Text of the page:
New agreement between Government of Nunavut and airlines still a work in progress
“Those discussions are very, very sensitive”
Residents of Sanikiluaq who want to visit the rest of Nunavut on a commercial flight have no choice but to fly further south and then spend two weeks in isolation before continuing onto the territory.
Alan Rumbolt, MLA for Hudson Bay, wants to know when that is going to change.
“What specific options are being considered?” he asked in the legislature on Monday, Sept. 21.
David Akeeagok, Nunavut’s transportation minister, said his department has spoken with the Calm Air and Canadian North about the possibility of flights from Sanikiluaq to either Rankin Inlet or Iqaluit, but he added it’s not solely the government’s decision.
“I don’t want to really speculate or try to confirm that because we rely on the airlines for those travel routes,” he said.
The issue of airline schedules and service to Nunavut’s communities was also raised earlier in the sitting by Cathy Towtongie, MLA for Rankin Inlet North–Chesterfield Inlet.
“We recognize that in normal times the government does not run the day-to-day operations and schedules of the commercial airlines,” she said.
“With funding being made available by the Nunavut government, can we say what scheduling and service requirements have been established for smaller communities?
For the first three months of the pandemic, the Government of Nunavut did have an agreement with the two airlines, said Akeeagok.
This agreement reduced service to communities and allowed the airlines to determine where to travel while still meeting the government’s basic needs.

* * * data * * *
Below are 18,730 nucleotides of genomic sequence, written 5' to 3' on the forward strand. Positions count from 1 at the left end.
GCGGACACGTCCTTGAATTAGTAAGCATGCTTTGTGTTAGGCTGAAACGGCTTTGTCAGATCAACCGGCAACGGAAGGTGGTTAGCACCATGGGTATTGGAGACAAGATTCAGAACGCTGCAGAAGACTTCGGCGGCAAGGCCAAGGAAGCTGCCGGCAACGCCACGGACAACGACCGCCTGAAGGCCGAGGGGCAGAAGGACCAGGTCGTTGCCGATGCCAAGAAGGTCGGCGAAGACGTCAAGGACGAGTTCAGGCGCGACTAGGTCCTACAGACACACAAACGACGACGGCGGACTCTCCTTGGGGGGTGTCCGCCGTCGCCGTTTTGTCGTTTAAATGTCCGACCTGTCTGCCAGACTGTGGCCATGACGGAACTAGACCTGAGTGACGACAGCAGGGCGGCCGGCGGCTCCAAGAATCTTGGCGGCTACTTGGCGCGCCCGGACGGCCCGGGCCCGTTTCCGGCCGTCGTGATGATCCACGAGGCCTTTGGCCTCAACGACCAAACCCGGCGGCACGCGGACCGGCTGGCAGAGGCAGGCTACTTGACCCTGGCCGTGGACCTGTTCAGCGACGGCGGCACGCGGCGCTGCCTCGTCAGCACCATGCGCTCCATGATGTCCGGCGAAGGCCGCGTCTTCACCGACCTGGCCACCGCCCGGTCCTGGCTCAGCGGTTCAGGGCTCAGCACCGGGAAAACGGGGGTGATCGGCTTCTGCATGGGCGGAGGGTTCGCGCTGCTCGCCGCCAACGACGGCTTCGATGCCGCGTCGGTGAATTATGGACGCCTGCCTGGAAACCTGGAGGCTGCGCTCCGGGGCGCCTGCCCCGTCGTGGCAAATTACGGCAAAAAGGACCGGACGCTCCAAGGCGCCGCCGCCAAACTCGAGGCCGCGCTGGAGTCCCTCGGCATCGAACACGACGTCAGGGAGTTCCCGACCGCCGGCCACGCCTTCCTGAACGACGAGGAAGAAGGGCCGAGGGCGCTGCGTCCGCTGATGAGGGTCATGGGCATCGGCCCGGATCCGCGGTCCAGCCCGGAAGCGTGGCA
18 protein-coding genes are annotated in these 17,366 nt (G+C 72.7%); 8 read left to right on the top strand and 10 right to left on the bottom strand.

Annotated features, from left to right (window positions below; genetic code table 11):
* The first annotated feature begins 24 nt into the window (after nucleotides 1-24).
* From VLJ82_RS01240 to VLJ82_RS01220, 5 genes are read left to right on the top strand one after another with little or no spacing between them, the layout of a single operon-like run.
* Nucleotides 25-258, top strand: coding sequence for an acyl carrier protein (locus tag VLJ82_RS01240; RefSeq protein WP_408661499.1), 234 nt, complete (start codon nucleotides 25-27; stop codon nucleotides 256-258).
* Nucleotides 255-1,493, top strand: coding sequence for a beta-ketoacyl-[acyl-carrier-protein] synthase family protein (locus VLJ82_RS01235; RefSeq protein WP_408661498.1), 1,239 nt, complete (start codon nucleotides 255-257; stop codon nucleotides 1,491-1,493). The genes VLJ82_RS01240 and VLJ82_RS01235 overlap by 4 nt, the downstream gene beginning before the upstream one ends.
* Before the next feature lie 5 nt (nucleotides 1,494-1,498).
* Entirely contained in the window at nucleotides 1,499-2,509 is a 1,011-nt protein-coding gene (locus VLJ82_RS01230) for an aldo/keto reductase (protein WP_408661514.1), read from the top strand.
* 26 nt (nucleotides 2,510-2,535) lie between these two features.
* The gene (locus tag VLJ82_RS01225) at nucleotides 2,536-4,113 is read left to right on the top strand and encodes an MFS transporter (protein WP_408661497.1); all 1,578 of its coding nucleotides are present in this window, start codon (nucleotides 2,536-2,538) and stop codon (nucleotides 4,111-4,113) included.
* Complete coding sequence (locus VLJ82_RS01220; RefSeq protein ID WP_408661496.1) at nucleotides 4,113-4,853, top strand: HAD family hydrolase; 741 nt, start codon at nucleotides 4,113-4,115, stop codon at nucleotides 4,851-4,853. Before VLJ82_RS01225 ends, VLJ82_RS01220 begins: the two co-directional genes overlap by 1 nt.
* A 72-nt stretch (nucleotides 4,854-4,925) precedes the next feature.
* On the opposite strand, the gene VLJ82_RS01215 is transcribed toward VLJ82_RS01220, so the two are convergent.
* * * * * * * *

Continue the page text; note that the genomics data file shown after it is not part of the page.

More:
“Our main focus was on medical travel,” said Akeeagok.
The government’s original agreement with the airlines also ended in June and has yet to be replaced.
Towtongie asked how this money would help enhance service for communities like Chesterfield Inlet.
According to Akeeagok, the GN is still in discussions with the two airlines about an agreement that will cover July until December.
“Within those discussions are terms and conditions such as scheduling for communities,” he said.
Akeeagok says they haven’t seen how the federal funds will be broken down.
“Until we do and until our discussions with our two airlines are done, I really can’t say whether we’re going to impose on the times or tell them to go to certain places,” he said.
“Those discussions are very, very sensitive.”
The other issue facing Rumbolt’s constituents concerns the logistics of having only two charter flights into the community a week as opposed to six.
In a letter from Akeeagok, who is currently also the acting minister of family services, to Rumbolt sent last week, he advised that “The shortage of workers in Sanikiluaq has been impacted by the lack of flights into the community.”
Akeeagok, who is currently also the acting minister of family services, sent a letter to Rumbolt last week, acknowledging that “The shortage of workers in Sanikiluaq has been impacted by the lack of flights into the community.”
Rumbolt also sought an answer to when this might be resolved.
While Akeeagok again acknowledged the issues and lauded his department’s efforts to find workarounds, such as a 1-800 number, an immediate solution wasn’t offered.
“The underlying thing is that we do need staff to travel there and the only way we have been able to do it is through charters,” said Akeeagok.
“This is definitely an area that we need to look at.”